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Dublin: 7°C Monday 30 November 2020

Good news for airlines: Air Travel Tax to be scrapped next year

The current rate of tax means airlines have to pay €3 for every passenger departing from an airport.

CEO of Ryanair Michael O'Leary
CEO of Ryanair Michael O'Leary
Image: Richard Drew/AP/PA

MICHAEL O’LEARY WILL be happy today as Finance Minister Michael Noonan has just announced that the Air Travel Tax will be reduced to zero in April 2014.

The current rate of this tax is €3 per passenger departing from an airport. The Ryanair boss had previously been critical of the travel tax and said it was crippling Irish tourism.

A spokesperson for Dublin Airport Authority, which operates Dublin and Cork airports, said: “Passenger numbers at Dublin Airport have increased by 1 million over the past 12 months and we expect Cork Airport to return to growth next year. Anything that is positive for the Irish aviation sector is to be welcomed.”

The authority noted that Noonan indicated that he expected the move would generate a response from airlines in the form of additional services to and from Ireland.

Chief Executive of Shannon Airport, Neil Pakey, also welcomed the announcement, describing it as “a very timely and proactive move by government to support air travel as it effectively amounts to a stimulant for both our airline customers and the airport”.

“For international airports like Shannon, this initiative may help tip the balance in our favour when it comes to convincing airline customers to enhance existing and put on new services,” he said.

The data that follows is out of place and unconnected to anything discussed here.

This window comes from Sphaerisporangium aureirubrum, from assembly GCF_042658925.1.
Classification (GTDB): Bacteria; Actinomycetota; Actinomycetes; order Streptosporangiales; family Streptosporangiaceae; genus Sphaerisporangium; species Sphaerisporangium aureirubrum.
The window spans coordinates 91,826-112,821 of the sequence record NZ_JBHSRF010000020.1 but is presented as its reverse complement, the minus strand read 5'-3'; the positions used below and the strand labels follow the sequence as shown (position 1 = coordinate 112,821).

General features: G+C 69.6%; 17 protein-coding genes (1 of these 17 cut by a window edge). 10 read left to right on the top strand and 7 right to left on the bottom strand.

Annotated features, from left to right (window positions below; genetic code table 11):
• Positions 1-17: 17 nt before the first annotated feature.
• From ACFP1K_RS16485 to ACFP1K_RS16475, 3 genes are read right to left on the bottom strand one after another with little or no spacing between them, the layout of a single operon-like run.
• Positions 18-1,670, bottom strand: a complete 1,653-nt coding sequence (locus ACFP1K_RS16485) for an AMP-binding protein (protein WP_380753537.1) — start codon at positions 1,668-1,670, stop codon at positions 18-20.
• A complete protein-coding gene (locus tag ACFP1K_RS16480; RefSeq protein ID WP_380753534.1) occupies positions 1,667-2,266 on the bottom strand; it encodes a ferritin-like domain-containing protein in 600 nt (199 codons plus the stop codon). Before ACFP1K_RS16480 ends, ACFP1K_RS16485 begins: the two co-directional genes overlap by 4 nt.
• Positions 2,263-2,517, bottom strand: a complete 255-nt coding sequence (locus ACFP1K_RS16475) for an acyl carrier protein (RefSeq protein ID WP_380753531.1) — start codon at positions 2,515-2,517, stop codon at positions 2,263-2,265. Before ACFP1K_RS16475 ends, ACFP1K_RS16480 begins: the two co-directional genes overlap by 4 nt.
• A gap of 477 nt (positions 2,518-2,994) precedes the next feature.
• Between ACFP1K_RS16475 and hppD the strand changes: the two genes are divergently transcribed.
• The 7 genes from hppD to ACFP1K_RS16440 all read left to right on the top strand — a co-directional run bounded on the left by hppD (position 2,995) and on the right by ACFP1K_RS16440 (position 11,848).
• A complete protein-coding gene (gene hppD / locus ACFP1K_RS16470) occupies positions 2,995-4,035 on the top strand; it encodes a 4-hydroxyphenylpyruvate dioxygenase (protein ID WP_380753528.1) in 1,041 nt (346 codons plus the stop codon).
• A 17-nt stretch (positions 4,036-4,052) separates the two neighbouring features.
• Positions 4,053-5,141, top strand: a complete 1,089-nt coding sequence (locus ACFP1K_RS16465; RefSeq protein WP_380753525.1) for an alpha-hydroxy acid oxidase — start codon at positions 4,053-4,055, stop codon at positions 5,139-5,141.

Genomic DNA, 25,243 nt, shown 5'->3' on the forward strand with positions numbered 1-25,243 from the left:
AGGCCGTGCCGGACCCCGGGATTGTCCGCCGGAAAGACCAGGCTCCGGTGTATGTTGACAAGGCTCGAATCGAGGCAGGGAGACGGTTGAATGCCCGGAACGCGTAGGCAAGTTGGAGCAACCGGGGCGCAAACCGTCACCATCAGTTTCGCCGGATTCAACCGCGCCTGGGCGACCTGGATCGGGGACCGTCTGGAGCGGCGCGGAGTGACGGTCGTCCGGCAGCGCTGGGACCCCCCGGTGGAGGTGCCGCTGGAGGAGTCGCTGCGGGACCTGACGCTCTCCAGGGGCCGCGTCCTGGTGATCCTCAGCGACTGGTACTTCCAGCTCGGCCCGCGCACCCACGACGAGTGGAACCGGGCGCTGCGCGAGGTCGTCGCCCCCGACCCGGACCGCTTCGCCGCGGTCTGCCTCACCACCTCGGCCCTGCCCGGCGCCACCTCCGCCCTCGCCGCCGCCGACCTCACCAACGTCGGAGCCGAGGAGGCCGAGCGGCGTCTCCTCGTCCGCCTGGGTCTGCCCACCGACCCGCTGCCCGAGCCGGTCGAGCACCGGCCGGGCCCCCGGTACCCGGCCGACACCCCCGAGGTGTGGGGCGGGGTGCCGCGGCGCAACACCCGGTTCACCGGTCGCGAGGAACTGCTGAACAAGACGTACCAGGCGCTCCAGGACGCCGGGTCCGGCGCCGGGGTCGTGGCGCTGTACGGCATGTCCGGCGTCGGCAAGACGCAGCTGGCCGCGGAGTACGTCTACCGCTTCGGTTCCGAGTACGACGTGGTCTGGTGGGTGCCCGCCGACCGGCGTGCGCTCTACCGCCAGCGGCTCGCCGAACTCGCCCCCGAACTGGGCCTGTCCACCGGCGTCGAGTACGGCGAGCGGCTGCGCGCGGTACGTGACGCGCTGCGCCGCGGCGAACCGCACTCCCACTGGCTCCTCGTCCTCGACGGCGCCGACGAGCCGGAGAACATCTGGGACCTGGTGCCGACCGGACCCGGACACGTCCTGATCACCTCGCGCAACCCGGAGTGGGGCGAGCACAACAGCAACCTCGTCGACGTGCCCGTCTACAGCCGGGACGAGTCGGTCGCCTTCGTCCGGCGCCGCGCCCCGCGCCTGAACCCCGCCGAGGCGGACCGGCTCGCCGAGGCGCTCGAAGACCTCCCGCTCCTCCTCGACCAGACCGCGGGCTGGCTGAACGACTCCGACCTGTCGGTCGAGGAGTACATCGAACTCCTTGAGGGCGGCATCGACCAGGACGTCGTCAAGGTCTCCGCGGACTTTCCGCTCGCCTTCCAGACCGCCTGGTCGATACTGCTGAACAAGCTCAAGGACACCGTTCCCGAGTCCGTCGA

“We ultimately hope that this will increase our chances of growing passenger numbers and it will have a positive knock on effect for not just ourselves but for the wider business and tourism sectors in the region we serve.”

In his Budget announcement today, Noonan said the tax will be scrapped, taking effect from 01 April, 2014. While the change will mean potential profit increases for airlines, it will be up to them to pass savings onto the consumer.

The airlines were quick to comment on the change, with Ryanair saying that it “welcomes the announcement” while Aer Arann’s Simon Fagan said it brings Ireland into line with other countries.

However Fagan urged the government to consider bringing the date forward, as the early days of the new year are traditionally a time when people make travel bookings.

Noonan also confirmed that VAT for the hospitality sector would stay at 9 per cent – a move welcomed by the tourism sector.

Read: Ryanair breaks passenger record and calls for an end to travel tax>

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